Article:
Semiconductor supplier Renesas Electronics Corporation has announced an agreement with StradVision, Inc., a vision processing technology solutions provider, to jointly develop a deep learning-based object recognition solution for smart cameras used in next-generation advanced driver assistance system (ADAS) applications and cameras for ADAS Level 2 and above autonomous vehicles.
StradVision’s deep learning–based object recognition software has been optimized for Renesas R-Car automotive system-on-chip (SoC) products R-Car V3H and R-Car V3M, which have an established track record in mass-produced vehicles. These R-Car devices incorporate a dedicated engine for deep learning processing called CNN-IP (Convolution Neural Network Intellectual Property), enabling them to run StradVision’s SVNet automotive deep learning network at high speed with minimal power consumption. The object recognition solution realizes deep learning–based object recognition while maintaining low power consumption, suiting it for mass-produced vehicles and encouraging ADAS adoption.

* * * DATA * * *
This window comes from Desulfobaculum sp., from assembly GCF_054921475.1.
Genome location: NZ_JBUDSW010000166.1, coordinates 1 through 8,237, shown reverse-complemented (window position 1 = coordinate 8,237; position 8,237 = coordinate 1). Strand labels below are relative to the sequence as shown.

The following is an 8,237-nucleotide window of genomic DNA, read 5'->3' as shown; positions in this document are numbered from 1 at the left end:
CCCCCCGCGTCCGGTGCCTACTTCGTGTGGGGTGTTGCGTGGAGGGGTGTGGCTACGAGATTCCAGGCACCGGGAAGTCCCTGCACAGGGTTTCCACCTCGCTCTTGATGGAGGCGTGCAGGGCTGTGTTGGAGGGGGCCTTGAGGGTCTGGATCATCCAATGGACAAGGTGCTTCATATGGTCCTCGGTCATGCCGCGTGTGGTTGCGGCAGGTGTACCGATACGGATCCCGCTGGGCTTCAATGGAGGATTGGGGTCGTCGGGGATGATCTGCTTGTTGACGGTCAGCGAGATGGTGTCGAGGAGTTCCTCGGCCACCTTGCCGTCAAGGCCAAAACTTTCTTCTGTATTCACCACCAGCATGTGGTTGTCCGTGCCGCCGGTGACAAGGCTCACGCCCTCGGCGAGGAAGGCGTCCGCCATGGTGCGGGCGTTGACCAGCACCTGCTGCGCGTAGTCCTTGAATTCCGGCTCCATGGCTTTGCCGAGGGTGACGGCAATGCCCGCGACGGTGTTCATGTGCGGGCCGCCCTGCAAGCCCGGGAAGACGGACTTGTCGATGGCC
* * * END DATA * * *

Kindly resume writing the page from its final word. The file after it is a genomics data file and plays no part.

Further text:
StradVision’s SVNet deep learning software is highly regarded for its recognition precision in low-light environments and its ability to deal with occlusion when objects are partially hidden by other objects. The basic software package for the R-Car V3H performs simultaneous vehicles, person and lane recognition, processing the image data at a rate of 25 frames per second, enabling swift evaluation and POC development. Using these capabilities as a basis, developers can customize the software with the addition of signs, markings and other objects as recognition targets.
In addition to the CNN-IP dedicated deep learning module, the Renesas R-Car V3H and R-Car V3M feature the IMP-X5 image recognition engine. Combining deep learning-based complex object recognition and highly verifiable image recognition processing with man-made rules allows designers to build a robust system. In addition, the on-chip image signal processor (ISP) is designed to convert sensor signals for image rendering and recognition processing, making it possible to configure a system using inexpensive cameras without built-in ISPs, reducing the overall bill-of-materials (BOM) cost.